“What do you think the book was about?” asked Amy Carmichael of Bath Housing to a class at West Bath Elementary School. Carmichael read Horton Hears a Who by Dr. Seuss during the 17th annual Community Read Aloud. A second grade student answered the reader, “No matter how small you are – you’re a person and you have a voice.”
“Reading aloud is a way to engage kids in conversation about topics like respect and perseverance even when you don’t have a background in education,” said Carmichael, and “the Community Read Aloud is valuable because it’s great when students see other people who care about them and their learning.”
Carmichael also read The Places You’ll Go and asked the class to identify its themes. “Adventure!” shouted one student. Another said, “Sometimes it may not always be easy, but you have to try.”
United Way’s Community Read Aloud is a celebration of Dr. Seuss’ birthday and an opportunity to share our love of reading with young children. Each year nearly 4,500 Mid Coast children are read to by approximately 200 volunteers in elementary schools, child care centers, and Head Starts from Waldoboro to Brunswick.
Lois Skillings, President and CEO of Mid Coast-Parkview, has been a volunteer reader for many years. “Each year I leave the event in awe of teachers. It’s amazing to watch them in the classroom and see their work – they have BIG jobs!”
Peter Lindsay of United Way said “When community members like Skillings are welcomed in our schools and child care centers, they are able to witness the great work being done to support our children’s development. The children benefit by being introduced to other adults who enjoy reading, share why reading is important to them, and care about their literacy growth.”
“I have served as a Volunteer Reader several times now over the years and it has been a complete pleasure each time,” said Peggy Schick of Maine Maritime Museum. “The kids are thrilled to have a new person come into the classroom to read to them. It’s such a fun way to connect with children in our community and to share the personal joys of reading!”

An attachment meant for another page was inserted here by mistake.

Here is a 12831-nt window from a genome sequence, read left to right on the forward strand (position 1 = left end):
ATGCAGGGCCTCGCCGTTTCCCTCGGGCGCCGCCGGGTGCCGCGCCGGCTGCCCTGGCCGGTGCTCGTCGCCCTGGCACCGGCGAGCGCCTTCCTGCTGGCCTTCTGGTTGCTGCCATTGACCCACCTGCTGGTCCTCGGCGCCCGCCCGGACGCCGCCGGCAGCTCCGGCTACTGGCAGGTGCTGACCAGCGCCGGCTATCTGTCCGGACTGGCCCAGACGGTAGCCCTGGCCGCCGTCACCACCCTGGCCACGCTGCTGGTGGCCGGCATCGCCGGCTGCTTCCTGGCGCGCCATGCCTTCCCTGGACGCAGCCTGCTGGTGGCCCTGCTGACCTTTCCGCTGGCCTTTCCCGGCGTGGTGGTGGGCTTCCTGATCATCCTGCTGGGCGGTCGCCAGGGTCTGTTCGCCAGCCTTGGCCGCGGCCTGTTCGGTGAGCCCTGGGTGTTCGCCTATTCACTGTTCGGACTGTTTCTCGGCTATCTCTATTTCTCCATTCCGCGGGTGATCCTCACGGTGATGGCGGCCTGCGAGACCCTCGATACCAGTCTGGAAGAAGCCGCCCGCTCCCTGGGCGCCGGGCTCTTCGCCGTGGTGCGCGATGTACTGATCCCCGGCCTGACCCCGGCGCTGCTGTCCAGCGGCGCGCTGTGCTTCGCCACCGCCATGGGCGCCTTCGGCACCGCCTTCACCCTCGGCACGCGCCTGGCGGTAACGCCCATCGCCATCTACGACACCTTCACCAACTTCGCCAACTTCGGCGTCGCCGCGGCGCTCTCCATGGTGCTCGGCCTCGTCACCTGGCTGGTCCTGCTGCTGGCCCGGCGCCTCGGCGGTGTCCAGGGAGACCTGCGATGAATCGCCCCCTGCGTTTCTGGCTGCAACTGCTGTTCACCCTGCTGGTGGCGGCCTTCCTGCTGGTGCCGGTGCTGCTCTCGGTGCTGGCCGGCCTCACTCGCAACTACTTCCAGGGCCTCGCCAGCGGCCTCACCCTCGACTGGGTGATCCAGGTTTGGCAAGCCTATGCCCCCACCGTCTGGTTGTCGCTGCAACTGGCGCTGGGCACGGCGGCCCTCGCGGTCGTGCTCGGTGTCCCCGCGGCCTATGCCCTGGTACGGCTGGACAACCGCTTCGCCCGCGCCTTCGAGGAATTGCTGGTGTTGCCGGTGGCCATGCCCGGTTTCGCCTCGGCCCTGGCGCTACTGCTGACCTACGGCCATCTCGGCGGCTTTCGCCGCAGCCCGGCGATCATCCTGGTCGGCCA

Emily Morrill of Independence Association enjoyed visiting Family Focus at Brunswick Landing. Morrill said the Community Read Aloud is “a great opportunity for the community” and shared “that people of all ages and abilities can enjoy reading and going on adventures through books.”
United Way is dedicated to ensuring that all our Mid Coast children get the best possible start in life with the support of their families and the whole community. One of our ways to accomplish this goal is to promote reading to infants and young children because national research has shown - and teachers in our region have confirmed - that reading regularly to young children is one of the best indicators of later success in school.
Leading up to the Community Read Aloud, United Way took part in the Maine Department of Education’s Read to ME social media challenge, encouraging reading aloud with children for at least 15 minutes a day. According to Maine’s DOE, “In order to achieve the goal of having a highly literate population in Maine, our collective efforts must begin early in children’s lives when their brains are rapidly developing.”
Benefits of reading aloud include language exposure, vocabulary building, and positive adult-child bonding experiences. In addition to helping put children on the path to high literacy achievement, reading aloud is also fun.
“The Community Read Aloud also offers a time for students to engage in conversation with adults other than their teachers and family members around books and reading,” said Lindsay.
Tammy Doran of Phippsburg Elementary School said the Community Read Aloud is beneficial because “children hear reading is important in a fun way and feel more connected to the community when they meet the great volunteers.”
The Community Read Aloud was organized by Sue Bryer at United Way of Mid Coast Maine, and was sponsored by Comcast, the Rotary Club of Topsham Expresso, and Oxford Networks.
United Way of Mid Coast Maine’s mission is to improve lives by mobilizing the caring power of communities. In partnership with thousands of donors, United Way works to improve education, financial stability, and health for people in Brunswick and Harpswell, Sagadahoc and Lincoln Counties.
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